Historic Missouri town gets national park designation

STE. GENEVIEVE, Mo. - A city south of St. Louis is getting a national park designation.

The long-sought formation of the Ste. Genevieve National Historical Park was signed into law in March. The designation authorizes the National Park Service to acquire about 13 acres (5.3 hectares) for inclusion in the park, the St. Louis Post-Dispatch reported .

Getting the designation was the culmination of decades of effort that local officials hope will bring more tourists to the small Mississippi River town where French houses date back centuries.

Congress ordered the U.S. Department of Interior in 2005 to study whether part of the city and county meet federal criteria to be included in the national park system. The 2010 study was supposed to take three years, but it wasn't until 2015 that the park service released its findings, declaring dozens of properties as historically significant and suitable for a park designation.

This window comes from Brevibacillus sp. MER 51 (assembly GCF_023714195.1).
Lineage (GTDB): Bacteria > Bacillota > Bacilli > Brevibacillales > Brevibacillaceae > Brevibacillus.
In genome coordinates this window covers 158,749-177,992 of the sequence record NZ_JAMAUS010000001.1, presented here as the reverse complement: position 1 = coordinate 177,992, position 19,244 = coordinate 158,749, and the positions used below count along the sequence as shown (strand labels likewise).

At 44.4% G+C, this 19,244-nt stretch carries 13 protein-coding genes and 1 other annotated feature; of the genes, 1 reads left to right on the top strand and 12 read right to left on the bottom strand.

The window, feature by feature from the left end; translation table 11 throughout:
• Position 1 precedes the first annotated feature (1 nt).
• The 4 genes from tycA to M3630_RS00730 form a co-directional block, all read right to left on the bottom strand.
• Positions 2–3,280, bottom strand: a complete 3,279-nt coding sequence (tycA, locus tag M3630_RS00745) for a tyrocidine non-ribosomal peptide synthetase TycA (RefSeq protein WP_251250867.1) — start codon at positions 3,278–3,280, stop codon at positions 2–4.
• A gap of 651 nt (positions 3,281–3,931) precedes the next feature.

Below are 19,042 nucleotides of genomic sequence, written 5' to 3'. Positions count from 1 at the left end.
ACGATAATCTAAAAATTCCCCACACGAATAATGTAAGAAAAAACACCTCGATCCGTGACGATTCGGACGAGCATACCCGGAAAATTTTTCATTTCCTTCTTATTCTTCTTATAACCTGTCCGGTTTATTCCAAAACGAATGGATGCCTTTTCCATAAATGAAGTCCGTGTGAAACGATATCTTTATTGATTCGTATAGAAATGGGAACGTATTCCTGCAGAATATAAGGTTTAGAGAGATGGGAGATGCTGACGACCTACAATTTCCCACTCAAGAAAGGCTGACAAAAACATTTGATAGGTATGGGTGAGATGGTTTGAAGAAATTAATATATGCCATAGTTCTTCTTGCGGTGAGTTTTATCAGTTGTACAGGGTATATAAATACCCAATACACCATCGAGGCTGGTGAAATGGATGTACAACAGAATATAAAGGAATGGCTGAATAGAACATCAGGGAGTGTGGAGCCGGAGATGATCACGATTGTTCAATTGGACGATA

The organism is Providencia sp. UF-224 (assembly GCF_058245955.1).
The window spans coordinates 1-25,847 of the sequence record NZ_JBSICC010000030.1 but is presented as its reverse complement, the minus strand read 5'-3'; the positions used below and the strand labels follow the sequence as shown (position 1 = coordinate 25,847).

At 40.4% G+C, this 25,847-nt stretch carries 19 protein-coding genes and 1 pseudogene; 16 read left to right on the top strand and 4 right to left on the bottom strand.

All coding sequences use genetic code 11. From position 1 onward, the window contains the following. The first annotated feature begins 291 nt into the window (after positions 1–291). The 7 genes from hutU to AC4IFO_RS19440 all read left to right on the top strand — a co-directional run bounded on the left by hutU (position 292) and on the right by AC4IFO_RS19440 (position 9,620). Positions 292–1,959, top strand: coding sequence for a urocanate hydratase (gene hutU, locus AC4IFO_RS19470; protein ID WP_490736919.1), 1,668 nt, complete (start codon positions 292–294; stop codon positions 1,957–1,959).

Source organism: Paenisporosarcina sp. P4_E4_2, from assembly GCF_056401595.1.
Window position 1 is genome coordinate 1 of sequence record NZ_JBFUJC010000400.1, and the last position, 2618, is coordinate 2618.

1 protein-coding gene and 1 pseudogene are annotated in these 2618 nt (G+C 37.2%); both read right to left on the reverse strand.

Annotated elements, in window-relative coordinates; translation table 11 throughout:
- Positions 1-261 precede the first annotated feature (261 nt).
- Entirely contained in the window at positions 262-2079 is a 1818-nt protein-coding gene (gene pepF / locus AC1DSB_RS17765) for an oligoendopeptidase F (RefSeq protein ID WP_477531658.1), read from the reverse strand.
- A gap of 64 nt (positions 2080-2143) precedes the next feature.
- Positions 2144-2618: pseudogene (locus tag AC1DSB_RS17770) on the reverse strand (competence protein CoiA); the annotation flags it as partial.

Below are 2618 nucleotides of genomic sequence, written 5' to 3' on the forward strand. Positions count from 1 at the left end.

The park will likely open in a few years, and specifics about how it will function remain largely unknown.

"We want to see things happen at a fast pace, but I don't think you can do that, especially when you're dealing with the federal government," said Paul Hassler, the city's mayor. "There are things that have to be in place and it's going to take some time."

The original Ste. Genevieve was founded in the 1700s — the first permanent European settlement in what is now Missouri. The town is known for its historic colonial French architecture, and depends heavily on tourism for revenue.

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Information from: St. Louis Post-Dispatch, http://www.stltoday.com


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